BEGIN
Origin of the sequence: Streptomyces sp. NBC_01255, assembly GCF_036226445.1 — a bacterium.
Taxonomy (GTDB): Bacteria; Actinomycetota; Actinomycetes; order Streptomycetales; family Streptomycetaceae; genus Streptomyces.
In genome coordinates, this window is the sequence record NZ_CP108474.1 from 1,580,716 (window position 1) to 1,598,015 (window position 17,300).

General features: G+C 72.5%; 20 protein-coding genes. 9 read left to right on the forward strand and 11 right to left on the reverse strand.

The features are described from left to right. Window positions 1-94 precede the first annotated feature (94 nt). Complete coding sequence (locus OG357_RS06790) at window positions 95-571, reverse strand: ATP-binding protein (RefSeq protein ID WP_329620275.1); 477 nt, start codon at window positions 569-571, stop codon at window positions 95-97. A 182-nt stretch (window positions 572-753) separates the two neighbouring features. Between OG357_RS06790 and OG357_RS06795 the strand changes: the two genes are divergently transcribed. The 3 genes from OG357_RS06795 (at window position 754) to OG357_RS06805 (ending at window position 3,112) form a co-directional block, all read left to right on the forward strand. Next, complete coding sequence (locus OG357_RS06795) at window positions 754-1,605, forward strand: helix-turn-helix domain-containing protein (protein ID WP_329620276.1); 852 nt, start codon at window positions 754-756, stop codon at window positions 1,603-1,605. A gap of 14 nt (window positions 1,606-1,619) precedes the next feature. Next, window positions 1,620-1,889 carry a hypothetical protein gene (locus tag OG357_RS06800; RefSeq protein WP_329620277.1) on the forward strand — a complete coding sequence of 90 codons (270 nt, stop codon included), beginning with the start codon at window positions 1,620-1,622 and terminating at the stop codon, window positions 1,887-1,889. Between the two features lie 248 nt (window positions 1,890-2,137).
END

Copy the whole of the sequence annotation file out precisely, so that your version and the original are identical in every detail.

Origin of the sequence: Streptomyces sp. NBC_01255, assembly GCF_036226445.1 — a bacterium.
Taxonomy (GTDB): Bacteria; Actinomycetota; Actinomycetes; order Streptomycetales; family Streptomycetaceae; genus Streptomyces.
In genome coordinates, this window is the sequence record NZ_CP108474.1 from 1,580,716 (window position 1) to 1,598,015 (window position 17,300).

General features: G+C 72.5%; 20 protein-coding genes. 9 read left to right on the forward strand and 11 right to left on the reverse strand.

The features are described from left to right. Window positions 1-94 precede the first annotated feature (94 nt). Complete coding sequence (locus OG357_RS06790) at window positions 95-571, reverse strand: ATP-binding protein (RefSeq protein ID WP_329620275.1); 477 nt, start codon at window positions 569-571, stop codon at window positions 95-97. A 182-nt stretch (window positions 572-753) separates the two neighbouring features. Between OG357_RS06790 and OG357_RS06795 the strand changes: the two genes are divergently transcribed. The 3 genes from OG357_RS06795 (at window position 754) to OG357_RS06805 (ending at window position 3,112) form a co-directional block, all read left to right on the forward strand. Next, complete coding sequence (locus OG357_RS06795) at window positions 754-1,605, forward strand: helix-turn-helix domain-containing protein (protein ID WP_329620276.1); 852 nt, start codon at window positions 754-756, stop codon at window positions 1,603-1,605. A gap of 14 nt (window positions 1,606-1,619) precedes the next feature. Next, window positions 1,620-1,889 carry a hypothetical protein gene (locus tag OG357_RS06800; RefSeq protein WP_329620277.1) on the forward strand — a complete coding sequence of 90 codons (270 nt, stop codon included), beginning with the start codon at window positions 1,620-1,622 and terminating at the stop codon, window positions 1,887-1,889. Between the two features lie 248 nt (window positions 1,890-2,137).